BROAD Street area residents are still angry about having wheelie bins imposed on them.

People living in the area are furious about being given wheelie bins because they say there is not enough space in their front gardens.

Members of the Broad Street Area Community Council, including secretary Kevin Leakey, are campaigning against the bins with Residents Against Wheelies - RAW - protest.

One of the residents, Grace Walker says that she is disgusted council officials have told her to remove a memorial garden to her late husband to make way for a new wheelie bin.

The frail 89-year-old has maintained the small shrine in her front garden since her husband George died 12 years ago.

But as council workers rumbled into Salisbury Street delivering the bulky bins on Monday, Mrs Walker feared her husband's token of love would have to be destroyed.

She said: "I can't dig up George's garden. It was his pride and joy and the only bit of him I have left. I can't throw that away because of a bin, it's not right.

"I'm too old to be carting a bin in and out of my gates, the gateway is barely big enough to fit it through anyway."

Mrs Walker has lived in the street since 1940.

She said: "I don't have anyone to sort out the bins and I am worried the bin men will do what they have done to other people in the street and lift the bins into the garden."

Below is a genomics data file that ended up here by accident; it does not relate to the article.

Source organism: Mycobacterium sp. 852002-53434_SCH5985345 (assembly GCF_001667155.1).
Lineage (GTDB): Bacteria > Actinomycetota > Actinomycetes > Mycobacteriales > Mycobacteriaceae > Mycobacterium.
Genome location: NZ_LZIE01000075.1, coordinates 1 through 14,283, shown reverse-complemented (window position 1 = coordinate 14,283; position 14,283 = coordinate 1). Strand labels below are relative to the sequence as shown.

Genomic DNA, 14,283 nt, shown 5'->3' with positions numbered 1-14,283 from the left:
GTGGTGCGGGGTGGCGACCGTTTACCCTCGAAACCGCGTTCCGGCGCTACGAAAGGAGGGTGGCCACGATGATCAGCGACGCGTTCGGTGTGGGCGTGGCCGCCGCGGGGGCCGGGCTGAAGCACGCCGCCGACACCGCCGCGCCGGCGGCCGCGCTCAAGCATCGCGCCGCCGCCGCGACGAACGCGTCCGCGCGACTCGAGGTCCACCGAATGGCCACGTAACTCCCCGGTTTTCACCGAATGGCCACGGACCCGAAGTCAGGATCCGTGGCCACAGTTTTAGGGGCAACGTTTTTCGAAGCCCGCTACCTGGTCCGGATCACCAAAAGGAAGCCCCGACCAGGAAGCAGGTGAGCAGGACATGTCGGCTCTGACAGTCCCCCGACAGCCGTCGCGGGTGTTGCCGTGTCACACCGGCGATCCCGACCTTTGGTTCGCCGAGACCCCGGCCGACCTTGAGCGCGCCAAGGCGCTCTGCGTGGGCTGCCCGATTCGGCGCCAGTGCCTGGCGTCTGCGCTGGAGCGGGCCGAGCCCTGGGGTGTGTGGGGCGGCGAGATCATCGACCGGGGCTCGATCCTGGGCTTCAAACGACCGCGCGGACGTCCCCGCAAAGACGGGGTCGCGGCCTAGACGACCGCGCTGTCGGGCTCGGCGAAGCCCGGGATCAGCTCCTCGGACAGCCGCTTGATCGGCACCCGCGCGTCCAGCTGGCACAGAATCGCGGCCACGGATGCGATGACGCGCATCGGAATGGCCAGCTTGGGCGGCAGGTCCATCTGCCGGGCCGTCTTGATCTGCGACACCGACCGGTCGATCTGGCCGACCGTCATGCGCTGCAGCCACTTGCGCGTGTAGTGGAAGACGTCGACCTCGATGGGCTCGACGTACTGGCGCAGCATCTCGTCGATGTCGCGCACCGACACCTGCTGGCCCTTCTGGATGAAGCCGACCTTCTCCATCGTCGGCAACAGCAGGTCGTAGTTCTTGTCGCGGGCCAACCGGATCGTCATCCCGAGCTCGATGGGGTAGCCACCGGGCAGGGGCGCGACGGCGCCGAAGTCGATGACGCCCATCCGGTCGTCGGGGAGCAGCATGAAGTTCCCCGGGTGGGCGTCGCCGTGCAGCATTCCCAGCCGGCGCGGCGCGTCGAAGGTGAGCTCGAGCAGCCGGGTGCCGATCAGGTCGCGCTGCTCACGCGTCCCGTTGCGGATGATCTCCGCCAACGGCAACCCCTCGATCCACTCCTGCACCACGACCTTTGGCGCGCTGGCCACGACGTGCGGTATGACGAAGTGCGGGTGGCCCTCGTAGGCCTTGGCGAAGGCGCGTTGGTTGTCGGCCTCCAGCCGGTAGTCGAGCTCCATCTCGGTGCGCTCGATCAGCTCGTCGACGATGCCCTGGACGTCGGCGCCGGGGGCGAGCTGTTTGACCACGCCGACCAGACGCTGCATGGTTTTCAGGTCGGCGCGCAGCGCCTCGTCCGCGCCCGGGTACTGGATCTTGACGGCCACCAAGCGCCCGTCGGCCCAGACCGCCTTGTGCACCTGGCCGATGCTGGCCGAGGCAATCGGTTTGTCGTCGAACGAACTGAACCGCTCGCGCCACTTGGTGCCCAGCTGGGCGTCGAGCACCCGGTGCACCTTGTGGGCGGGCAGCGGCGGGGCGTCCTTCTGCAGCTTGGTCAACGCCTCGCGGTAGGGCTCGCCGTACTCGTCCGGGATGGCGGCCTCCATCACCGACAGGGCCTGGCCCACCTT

A Swindon Borough Council spokesman said: "The council sympathises with Mrs Walter and our waste wardens have visited her property, and that of other residents concerned about finding space for their wheelie bin, to help with the situation. People who want advice about where to put their wheelie bin can call 01793 445501."

Neighbour Karen Leakey said: "There's a man in the next street who fell over his bin after it tipped up when he tried to get it in his garden. He's 88 years old.

"This kind of behaviour is totally unacceptable from the council. We have told them time and time again these bulky bins are too big for our gardens but it just seems to fall on deaf ears."

The 41-year-old says her wheelie bin will stay on the pavement outside her home because the trees in her garden mean it can't fit.

The mum-of-one put the trees up when prostitutes working in the area targeted her house after she called the police to complain.

She said: "I am not cutting down the trees to make way for a bin. "

Beryl and John Phillips from Gladstone Street say they don't feel the council is listening to them over the wheelie bin debate.

Mrs Phillips, 66, said: "It just seems to fall on deaf ears. We were told the bins wouldn't come until the first week in November yet here they were on Monday morning.

"One of our neighbours couldn't get to bin in her garden so the delivery men picked it up and dropped it in there.

"How exactly do they think she'll be able to get it back out of her garden when it's full?"